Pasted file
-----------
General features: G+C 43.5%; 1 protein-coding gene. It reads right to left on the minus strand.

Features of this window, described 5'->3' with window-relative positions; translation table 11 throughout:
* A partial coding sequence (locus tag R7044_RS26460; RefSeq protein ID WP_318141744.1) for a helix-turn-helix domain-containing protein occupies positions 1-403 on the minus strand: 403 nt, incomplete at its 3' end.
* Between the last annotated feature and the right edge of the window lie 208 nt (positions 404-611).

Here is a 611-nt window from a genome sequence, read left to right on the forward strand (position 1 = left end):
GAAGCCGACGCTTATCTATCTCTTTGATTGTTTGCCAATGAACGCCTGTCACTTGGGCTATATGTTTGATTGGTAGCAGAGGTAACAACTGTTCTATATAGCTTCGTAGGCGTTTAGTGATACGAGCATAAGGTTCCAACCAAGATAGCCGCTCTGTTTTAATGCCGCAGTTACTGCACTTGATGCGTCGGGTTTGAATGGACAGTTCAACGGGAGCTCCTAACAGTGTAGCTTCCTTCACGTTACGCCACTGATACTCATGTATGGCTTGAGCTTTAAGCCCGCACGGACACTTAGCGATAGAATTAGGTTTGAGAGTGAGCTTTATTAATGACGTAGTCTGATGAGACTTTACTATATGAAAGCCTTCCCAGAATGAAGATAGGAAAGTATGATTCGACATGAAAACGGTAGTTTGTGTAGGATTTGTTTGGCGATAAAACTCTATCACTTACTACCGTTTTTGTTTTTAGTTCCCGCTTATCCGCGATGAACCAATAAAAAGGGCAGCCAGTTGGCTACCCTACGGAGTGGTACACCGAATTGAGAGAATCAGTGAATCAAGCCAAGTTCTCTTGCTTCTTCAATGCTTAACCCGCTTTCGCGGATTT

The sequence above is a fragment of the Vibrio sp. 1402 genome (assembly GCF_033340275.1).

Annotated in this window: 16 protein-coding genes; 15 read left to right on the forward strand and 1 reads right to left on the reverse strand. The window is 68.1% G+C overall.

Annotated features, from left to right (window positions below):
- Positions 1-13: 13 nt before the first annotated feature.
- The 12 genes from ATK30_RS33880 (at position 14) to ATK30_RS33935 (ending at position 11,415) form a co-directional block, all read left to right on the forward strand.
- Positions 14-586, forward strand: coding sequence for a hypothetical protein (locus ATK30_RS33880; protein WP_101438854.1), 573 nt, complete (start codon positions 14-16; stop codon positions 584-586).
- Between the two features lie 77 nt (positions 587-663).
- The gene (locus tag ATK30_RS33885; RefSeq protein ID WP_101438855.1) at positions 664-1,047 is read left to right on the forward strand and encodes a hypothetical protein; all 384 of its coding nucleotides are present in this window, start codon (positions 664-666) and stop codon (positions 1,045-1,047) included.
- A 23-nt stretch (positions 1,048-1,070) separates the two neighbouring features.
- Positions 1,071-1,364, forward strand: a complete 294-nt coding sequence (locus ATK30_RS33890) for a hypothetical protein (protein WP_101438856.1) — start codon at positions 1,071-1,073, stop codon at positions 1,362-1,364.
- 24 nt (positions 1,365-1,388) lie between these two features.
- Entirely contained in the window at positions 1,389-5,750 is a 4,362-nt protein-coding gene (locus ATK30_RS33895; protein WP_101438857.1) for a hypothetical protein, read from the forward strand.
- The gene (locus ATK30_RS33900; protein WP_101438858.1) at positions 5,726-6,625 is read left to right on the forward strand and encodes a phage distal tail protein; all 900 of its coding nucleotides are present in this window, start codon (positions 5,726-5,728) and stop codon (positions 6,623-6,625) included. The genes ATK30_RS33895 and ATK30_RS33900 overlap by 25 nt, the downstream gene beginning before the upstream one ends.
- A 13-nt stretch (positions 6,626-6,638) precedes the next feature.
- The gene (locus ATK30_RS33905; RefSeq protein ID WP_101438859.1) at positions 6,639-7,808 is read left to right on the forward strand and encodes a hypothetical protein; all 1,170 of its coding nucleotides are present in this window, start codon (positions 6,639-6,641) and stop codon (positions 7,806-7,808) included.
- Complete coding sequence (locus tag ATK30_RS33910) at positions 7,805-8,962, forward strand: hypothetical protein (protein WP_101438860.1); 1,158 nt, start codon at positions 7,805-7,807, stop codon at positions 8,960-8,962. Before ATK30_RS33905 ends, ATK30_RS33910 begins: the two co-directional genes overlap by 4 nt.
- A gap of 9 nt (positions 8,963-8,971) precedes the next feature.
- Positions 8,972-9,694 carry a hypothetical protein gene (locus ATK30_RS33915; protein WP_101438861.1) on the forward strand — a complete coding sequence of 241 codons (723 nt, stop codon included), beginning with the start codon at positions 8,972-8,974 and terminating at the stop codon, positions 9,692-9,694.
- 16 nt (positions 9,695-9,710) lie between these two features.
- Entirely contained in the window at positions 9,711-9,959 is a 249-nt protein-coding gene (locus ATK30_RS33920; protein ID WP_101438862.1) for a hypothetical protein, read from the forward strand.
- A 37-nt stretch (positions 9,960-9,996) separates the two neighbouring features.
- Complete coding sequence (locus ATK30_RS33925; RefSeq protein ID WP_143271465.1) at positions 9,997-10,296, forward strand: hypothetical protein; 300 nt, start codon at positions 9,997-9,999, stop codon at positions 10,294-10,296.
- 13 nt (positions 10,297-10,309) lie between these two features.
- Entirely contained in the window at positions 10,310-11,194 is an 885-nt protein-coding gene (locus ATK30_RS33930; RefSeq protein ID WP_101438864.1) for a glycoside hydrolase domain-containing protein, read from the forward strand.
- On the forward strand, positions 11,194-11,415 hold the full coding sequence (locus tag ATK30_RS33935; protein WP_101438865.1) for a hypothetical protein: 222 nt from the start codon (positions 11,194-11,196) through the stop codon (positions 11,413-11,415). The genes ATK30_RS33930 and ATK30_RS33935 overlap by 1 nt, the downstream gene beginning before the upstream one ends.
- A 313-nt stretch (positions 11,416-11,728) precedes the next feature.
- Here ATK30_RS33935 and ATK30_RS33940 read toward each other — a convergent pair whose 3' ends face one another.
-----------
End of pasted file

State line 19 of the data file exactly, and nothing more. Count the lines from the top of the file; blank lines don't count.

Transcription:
- The gene (locus ATK30_RS33900; protein WP_101438858.1) at positions 5,726-6,625 is read left to right on the forward strand and encodes a phage distal tail protein; all 900 of its coding nucleotides are present in this window, start codon (positions 5,726-5,728) and stop codon (positions 6,623-6,625) included. The genes ATK30_RS33895 and ATK30_RS33900 overlap by 25 nt, the downstream gene beginning before the upstream one ends.